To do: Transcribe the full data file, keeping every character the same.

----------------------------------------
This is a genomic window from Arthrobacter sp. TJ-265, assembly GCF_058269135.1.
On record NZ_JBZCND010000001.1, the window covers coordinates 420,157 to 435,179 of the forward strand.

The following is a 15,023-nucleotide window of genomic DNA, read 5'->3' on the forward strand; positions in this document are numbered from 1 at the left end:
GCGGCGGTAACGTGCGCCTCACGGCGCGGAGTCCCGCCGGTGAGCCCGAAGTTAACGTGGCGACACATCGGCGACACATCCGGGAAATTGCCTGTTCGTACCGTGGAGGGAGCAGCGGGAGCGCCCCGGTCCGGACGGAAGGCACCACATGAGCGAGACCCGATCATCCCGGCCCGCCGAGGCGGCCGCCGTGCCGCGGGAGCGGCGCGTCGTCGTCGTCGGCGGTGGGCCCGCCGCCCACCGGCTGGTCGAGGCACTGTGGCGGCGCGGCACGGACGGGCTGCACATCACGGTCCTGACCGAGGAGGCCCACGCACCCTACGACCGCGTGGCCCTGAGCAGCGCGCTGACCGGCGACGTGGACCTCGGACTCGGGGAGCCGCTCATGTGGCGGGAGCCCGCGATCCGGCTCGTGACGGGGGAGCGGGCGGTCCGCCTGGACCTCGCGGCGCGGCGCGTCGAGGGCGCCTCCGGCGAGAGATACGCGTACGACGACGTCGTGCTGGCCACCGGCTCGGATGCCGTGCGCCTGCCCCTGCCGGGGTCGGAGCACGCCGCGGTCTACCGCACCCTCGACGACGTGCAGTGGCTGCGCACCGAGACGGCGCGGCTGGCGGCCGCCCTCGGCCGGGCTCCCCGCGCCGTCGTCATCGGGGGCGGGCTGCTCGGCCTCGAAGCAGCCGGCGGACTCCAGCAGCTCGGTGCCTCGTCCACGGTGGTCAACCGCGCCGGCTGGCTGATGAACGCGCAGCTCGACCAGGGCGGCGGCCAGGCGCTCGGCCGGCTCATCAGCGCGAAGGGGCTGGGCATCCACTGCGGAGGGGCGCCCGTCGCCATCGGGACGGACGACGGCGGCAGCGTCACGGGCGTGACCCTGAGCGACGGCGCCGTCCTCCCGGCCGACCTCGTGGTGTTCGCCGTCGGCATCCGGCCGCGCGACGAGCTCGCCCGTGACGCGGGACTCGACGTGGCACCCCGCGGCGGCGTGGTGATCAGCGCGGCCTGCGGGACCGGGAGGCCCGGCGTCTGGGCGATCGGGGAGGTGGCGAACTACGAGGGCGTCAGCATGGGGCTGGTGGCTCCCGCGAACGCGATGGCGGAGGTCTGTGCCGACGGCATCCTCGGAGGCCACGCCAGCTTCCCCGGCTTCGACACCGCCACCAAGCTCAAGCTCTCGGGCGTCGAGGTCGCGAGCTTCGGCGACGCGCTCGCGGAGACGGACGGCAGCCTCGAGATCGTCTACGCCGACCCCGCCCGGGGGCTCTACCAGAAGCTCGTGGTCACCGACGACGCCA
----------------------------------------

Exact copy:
This is a genomic window from Arthrobacter sp. TJ-265, assembly GCF_058269135.1.
On record NZ_JBZCND010000001.1, the window covers coordinates 420,157 to 435,179 of the forward strand.

The following is a 15,023-nucleotide window of genomic DNA, read 5'->3' on the forward strand; positions in this document are numbered from 1 at the left end:
GCGGCGGTAACGTGCGCCTCACGGCGCGGAGTCCCGCCGGTGAGCCCGAAGTTAACGTGGCGACACATCGGCGACACATCCGGGAAATTGCCTGTTCGTACCGTGGAGGGAGCAGCGGGAGCGCCCCGGTCCGGACGGAAGGCACCACATGAGCGAGACCCGATCATCCCGGCCCGCCGAGGCGGCCGCCGTGCCGCGGGAGCGGCGCGTCGTCGTCGTCGGCGGTGGGCCCGCCGCCCACCGGCTGGTCGAGGCACTGTGGCGGCGCGGCACGGACGGGCTGCACATCACGGTCCTGACCGAGGAGGCCCACGCACCCTACGACCGCGTGGCCCTGAGCAGCGCGCTGACCGGCGACGTGGACCTCGGACTCGGGGAGCCGCTCATGTGGCGGGAGCCCGCGATCCGGCTCGTGACGGGGGAGCGGGCGGTCCGCCTGGACCTCGCGGCGCGGCGCGTCGAGGGCGCCTCCGGCGAGAGATACGCGTACGACGACGTCGTGCTGGCCACCGGCTCGGATGCCGTGCGCCTGCCCCTGCCGGGGTCGGAGCACGCCGCGGTCTACCGCACCCTCGACGACGTGCAGTGGCTGCGCACCGAGACGGCGCGGCTGGCGGCCGCCCTCGGCCGGGCTCCCCGCGCCGTCGTCATCGGGGGCGGGCTGCTCGGCCTCGAAGCAGCCGGCGGACTCCAGCAGCTCGGTGCCTCGTCCACGGTGGTCAACCGCGCCGGCTGGCTGATGAACGCGCAGCTCGACCAGGGCGGCGGCCAGGCGCTCGGCCGGCTCATCAGCGCGAAGGGGCTGGGCATCCACTGCGGAGGGGCGCCCGTCGCCATCGGGACGGACGACGGCGGCAGCGTCACGGGCGTGACCCTGAGCGACGGCGCCGTCCTCCCGGCCGACCTCGTGGTGTTCGCCGTCGGCATCCGGCCGCGCGACGAGCTCGCCCGTGACGCGGGACTCGACGTGGCACCCCGCGGCGGCGTGGTGATCAGCGCGGCCTGCGGGACCGGGAGGCCCGGCGTCTGGGCGATCGGGGAGGTGGCGAACTACGAGGGCGTCAGCATGGGGCTGGTGGCTCCCGCGAACGCGATGGCGGAGGTCTGTGCCGACGGCATCCTCGGAGGCCACGCCAGCTTCCCCGGCTTCGACACCGCCACCAAGCTCAAGCTCTCGGGCGTCGAGGTCGCGAGCTTCGGCGACGCGCTCGCGGAGACGGACGGCAGCCTCGAGATCGTCTACGCCGACCCCGCCCGGGGGCTCTACCAGAAGCTCGTGGTCACCGACGACGCCA